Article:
Migraine attacks are the result of a neurological disease and are considered different from other types of headaches. Around 37 million people in the U.S. suffer from migraines, which accounts for 18 percent of women and 7 percent of men.
A migraine may result in pain on the left side of the head, right side of the head, or all over. The severity of the pain is different for each patient but can result in the inability to work, play sports, drive, etc. A typical migraine will last for a number of hours, with some lasting for several days.
There are a number of triggers and symptoms that sufferers may experience from migraine headaches. Aura may result in changes in vision, such as bright flashes. Hyperactivity in certain areas of the brain has been linked to migraine; however, a definitive cause has yet to be established for the condition.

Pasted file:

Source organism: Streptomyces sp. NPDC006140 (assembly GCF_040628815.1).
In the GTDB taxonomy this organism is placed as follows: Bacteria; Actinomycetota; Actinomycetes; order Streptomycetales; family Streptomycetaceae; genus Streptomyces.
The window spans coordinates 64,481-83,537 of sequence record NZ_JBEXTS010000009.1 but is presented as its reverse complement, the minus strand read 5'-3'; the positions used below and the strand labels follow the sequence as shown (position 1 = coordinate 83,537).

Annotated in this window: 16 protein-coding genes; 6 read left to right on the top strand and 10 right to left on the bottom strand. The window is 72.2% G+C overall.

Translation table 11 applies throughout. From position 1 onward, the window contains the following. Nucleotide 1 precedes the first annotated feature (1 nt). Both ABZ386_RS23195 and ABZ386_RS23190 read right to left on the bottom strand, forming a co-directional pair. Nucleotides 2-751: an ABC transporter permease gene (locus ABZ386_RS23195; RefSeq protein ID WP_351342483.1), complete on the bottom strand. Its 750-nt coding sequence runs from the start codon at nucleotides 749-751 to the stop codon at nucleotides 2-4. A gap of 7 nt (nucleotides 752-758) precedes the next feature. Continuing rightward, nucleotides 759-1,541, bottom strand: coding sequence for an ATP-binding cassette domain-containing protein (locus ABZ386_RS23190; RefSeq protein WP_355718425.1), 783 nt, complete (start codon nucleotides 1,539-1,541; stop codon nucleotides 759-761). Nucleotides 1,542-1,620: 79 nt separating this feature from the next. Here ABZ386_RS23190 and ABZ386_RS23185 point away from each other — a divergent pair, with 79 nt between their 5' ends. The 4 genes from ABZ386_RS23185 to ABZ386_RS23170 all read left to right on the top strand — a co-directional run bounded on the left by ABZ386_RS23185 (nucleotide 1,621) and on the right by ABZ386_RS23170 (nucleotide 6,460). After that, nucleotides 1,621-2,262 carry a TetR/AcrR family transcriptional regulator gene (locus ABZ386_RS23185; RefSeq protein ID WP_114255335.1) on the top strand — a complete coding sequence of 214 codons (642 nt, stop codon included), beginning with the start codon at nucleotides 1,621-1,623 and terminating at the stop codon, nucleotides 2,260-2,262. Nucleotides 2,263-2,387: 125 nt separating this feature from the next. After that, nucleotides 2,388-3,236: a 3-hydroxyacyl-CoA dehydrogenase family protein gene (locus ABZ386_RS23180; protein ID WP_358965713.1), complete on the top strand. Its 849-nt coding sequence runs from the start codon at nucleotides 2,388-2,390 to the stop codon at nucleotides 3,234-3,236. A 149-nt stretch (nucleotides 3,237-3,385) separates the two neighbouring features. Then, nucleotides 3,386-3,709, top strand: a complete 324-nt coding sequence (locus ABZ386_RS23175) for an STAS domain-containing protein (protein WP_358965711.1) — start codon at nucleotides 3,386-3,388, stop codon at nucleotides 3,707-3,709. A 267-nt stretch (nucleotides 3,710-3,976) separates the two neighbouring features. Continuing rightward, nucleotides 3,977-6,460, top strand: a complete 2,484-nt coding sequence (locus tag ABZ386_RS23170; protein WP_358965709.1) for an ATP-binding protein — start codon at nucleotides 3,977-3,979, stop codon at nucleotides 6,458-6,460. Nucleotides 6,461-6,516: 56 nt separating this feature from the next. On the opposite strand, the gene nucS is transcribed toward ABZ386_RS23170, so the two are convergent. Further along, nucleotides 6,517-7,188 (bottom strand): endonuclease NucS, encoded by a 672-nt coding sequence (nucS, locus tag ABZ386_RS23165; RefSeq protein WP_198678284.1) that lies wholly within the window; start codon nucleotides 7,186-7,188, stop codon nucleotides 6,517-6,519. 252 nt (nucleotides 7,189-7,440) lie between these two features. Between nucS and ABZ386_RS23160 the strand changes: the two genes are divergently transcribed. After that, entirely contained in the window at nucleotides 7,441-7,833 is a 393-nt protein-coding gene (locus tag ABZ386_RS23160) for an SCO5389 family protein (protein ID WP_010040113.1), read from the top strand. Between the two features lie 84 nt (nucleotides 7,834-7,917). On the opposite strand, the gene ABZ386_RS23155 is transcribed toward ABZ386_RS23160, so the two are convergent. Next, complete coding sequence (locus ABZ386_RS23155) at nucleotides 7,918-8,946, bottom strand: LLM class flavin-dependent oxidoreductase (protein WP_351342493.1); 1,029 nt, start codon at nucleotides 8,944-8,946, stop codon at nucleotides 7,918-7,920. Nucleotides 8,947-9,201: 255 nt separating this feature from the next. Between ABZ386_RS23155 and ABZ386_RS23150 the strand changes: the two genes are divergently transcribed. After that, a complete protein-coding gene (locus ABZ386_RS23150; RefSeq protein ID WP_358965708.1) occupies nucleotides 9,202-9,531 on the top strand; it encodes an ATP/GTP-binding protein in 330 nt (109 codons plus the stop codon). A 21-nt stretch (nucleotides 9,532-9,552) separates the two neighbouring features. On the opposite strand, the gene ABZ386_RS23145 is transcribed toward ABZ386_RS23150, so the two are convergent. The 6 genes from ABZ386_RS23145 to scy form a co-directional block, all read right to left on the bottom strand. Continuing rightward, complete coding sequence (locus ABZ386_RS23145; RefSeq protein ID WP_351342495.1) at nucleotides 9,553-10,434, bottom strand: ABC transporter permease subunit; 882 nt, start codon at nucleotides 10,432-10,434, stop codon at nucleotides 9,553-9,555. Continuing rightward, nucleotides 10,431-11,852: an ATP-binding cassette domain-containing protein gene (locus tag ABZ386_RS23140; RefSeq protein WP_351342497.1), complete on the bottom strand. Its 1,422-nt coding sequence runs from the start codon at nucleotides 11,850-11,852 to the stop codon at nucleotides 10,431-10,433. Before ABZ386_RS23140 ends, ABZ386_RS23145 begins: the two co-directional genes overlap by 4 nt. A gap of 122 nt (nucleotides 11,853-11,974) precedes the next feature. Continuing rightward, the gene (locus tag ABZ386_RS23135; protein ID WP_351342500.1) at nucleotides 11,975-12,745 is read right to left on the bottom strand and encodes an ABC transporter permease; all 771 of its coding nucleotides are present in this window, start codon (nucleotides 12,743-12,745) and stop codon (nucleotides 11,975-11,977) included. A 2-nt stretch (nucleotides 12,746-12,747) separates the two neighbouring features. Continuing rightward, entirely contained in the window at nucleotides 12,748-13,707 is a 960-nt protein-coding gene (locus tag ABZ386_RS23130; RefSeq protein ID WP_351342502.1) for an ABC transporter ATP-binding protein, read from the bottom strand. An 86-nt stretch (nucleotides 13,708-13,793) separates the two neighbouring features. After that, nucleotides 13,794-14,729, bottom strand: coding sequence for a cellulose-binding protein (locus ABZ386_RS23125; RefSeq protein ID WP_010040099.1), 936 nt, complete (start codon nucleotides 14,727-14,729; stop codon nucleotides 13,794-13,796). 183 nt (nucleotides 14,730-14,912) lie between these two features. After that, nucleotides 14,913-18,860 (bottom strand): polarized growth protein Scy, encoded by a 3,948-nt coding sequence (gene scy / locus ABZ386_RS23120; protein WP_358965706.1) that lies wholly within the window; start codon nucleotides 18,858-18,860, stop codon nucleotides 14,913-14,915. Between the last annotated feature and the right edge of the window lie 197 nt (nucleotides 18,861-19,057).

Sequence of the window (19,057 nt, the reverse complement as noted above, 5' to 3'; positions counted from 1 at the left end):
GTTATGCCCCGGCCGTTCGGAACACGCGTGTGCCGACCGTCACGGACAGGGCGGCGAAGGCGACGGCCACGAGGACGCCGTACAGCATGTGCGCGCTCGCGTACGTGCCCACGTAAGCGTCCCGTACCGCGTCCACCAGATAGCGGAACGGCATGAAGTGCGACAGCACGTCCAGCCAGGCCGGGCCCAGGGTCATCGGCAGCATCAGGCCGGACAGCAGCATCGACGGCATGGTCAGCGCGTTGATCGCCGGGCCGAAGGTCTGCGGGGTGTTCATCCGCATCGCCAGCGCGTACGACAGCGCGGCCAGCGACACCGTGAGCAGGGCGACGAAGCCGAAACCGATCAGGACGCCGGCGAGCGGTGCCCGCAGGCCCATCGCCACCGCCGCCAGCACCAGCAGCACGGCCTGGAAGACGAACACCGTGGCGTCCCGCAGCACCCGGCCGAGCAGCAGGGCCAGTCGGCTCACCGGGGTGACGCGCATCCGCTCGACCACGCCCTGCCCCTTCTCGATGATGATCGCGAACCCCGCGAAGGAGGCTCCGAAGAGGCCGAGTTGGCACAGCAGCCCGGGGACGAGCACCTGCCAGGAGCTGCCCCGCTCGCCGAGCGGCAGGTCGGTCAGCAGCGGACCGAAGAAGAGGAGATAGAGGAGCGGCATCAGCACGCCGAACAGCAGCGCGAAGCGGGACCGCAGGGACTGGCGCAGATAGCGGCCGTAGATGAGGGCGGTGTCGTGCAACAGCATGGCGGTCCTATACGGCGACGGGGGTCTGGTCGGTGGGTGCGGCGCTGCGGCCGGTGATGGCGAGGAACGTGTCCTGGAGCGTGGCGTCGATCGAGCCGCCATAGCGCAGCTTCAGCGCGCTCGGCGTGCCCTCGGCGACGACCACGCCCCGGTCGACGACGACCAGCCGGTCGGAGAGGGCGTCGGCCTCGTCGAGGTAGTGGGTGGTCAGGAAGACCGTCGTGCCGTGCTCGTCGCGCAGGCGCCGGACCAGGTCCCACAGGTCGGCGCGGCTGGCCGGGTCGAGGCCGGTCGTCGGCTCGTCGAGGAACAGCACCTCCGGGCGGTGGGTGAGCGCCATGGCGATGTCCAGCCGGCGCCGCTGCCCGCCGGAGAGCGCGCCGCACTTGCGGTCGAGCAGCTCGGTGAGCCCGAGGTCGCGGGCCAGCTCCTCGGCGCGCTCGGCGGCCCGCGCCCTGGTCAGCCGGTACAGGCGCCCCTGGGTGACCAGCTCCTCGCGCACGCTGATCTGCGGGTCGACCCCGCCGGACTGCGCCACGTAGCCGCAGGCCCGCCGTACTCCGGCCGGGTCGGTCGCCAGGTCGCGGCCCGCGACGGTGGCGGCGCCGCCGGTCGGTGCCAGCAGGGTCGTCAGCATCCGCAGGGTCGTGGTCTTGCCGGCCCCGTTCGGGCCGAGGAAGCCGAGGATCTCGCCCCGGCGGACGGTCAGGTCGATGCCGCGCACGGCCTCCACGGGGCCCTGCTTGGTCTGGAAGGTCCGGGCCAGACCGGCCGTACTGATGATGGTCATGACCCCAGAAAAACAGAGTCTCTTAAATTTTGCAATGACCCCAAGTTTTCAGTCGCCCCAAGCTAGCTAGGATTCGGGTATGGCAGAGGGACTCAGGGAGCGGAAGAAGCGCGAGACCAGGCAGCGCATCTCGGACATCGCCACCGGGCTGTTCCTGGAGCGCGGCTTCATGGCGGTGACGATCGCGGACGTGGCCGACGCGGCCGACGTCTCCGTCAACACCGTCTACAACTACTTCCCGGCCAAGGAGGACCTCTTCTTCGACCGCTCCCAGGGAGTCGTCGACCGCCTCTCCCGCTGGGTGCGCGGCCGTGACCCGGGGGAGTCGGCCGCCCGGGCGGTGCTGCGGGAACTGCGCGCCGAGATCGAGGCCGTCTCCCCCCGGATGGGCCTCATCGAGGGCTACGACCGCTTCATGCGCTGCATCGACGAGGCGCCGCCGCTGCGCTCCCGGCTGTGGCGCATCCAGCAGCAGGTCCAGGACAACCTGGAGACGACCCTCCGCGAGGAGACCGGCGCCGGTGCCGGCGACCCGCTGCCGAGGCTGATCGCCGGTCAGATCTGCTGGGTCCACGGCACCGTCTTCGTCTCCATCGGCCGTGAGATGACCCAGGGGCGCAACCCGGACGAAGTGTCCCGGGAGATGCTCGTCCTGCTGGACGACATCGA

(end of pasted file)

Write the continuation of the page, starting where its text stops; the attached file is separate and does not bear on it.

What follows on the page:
Women are more likely to experience migraines and attacks may flare up around menstruation. There is also a familial susceptibility to migraine, although there is only one condition confirmed as causing migraine episodes. This is known as Familial Hemiplegic Migraine (FHM).
Your doctor will seek to establish that a number of common symptoms are present in combination, pointing towards migraine, once similar disorders have been ruled out. Migraine with aura diagnosis requires that the sufferer is experiencing spots, blurs or other changes in vision linked with migraine. For suspected cases of migraine without aura, your doctor will look for at least two of the following symptoms:
- Smell/Sound/Light sensitivity
DM Clinical Research continues to conduct ground breaking studies into potential treatments and cures for migraine and similar conditions.